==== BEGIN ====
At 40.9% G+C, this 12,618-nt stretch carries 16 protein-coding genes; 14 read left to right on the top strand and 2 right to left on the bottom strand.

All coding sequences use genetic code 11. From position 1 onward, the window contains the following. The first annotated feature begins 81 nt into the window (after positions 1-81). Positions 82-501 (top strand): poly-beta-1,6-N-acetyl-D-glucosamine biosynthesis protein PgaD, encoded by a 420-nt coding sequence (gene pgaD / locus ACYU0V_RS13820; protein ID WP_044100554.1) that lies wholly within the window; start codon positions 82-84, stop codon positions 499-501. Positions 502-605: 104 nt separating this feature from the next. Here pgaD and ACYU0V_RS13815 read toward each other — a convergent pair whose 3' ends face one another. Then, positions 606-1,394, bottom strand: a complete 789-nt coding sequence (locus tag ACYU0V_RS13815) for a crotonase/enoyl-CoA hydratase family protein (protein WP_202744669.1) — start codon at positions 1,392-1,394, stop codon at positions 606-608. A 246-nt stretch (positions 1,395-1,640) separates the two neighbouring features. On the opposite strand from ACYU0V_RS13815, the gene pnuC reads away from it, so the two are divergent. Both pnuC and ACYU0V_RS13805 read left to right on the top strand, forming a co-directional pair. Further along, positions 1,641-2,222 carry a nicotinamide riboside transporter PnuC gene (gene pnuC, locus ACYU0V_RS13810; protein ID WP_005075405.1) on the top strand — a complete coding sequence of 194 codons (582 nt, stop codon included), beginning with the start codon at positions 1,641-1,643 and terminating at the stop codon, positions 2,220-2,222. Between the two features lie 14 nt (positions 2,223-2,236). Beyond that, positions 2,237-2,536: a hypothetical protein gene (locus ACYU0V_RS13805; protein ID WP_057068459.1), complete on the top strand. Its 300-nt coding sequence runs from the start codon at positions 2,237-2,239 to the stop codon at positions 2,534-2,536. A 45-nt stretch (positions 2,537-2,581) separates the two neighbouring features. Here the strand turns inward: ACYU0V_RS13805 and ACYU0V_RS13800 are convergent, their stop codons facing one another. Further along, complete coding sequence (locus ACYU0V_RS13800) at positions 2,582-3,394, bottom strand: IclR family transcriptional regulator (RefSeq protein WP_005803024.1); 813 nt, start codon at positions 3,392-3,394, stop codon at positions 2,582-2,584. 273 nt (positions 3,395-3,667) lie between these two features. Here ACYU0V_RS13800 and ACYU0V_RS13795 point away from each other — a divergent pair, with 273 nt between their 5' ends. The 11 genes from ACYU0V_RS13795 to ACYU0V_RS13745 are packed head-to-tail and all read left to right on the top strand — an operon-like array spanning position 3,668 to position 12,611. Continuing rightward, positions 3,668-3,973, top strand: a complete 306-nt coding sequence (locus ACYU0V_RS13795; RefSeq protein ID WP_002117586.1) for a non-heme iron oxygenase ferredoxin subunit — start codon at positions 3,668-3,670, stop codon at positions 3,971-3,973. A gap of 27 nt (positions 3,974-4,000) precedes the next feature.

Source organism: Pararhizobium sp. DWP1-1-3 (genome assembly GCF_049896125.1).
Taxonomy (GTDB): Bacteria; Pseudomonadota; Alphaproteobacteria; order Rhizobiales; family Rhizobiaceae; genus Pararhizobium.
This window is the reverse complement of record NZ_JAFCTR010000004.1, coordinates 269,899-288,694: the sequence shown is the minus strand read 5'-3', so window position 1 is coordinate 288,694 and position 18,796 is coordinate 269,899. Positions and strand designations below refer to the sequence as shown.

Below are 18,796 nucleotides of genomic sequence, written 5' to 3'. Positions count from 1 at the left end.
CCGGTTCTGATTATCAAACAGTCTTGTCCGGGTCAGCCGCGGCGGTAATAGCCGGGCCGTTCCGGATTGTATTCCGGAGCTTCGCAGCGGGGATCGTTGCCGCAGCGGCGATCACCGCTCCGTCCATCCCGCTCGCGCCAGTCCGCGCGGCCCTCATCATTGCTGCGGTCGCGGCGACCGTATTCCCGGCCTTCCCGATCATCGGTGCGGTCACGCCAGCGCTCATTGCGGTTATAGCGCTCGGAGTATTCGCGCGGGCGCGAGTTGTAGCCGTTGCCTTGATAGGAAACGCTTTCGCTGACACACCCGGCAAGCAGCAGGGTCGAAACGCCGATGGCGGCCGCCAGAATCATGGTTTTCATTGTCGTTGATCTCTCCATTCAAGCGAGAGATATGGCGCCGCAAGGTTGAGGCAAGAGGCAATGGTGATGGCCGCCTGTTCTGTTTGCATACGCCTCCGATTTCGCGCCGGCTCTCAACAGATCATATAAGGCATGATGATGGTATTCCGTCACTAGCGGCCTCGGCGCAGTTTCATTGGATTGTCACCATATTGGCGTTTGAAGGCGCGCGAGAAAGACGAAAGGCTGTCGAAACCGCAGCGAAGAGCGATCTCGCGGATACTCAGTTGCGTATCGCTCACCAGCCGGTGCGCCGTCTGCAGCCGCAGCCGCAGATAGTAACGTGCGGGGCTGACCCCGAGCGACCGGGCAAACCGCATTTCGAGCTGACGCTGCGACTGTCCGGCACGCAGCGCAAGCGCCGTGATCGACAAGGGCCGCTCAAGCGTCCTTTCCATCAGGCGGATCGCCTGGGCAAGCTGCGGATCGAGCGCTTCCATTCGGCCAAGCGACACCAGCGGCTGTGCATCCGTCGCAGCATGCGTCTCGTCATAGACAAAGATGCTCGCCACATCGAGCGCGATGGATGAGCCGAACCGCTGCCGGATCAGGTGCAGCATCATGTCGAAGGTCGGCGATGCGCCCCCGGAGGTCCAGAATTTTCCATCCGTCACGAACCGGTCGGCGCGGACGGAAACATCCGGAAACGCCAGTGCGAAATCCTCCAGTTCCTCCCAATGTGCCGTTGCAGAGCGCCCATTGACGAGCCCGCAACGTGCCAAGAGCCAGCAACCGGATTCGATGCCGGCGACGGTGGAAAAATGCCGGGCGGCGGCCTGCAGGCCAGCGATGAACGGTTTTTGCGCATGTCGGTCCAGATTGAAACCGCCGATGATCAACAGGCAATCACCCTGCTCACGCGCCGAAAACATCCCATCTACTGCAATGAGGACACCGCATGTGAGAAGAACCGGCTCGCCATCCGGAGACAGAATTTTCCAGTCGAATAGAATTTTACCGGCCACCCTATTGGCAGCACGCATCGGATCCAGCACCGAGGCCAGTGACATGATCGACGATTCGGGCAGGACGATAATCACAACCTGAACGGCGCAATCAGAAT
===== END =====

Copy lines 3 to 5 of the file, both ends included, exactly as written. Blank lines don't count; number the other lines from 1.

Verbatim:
Source organism: Pararhizobium sp. DWP1-1-3 (genome assembly GCF_049896125.1).
Taxonomy (GTDB): Bacteria; Pseudomonadota; Alphaproteobacteria; order Rhizobiales; family Rhizobiaceae; genus Pararhizobium.
This window is the reverse complement of record NZ_JAFCTR010000004.1, coordinates 269,899-288,694: the sequence shown is the minus strand read 5'-3', so window position 1 is coordinate 288,694 and position 18,796 is coordinate 269,899. Positions and strand designations below refer to the sequence as shown.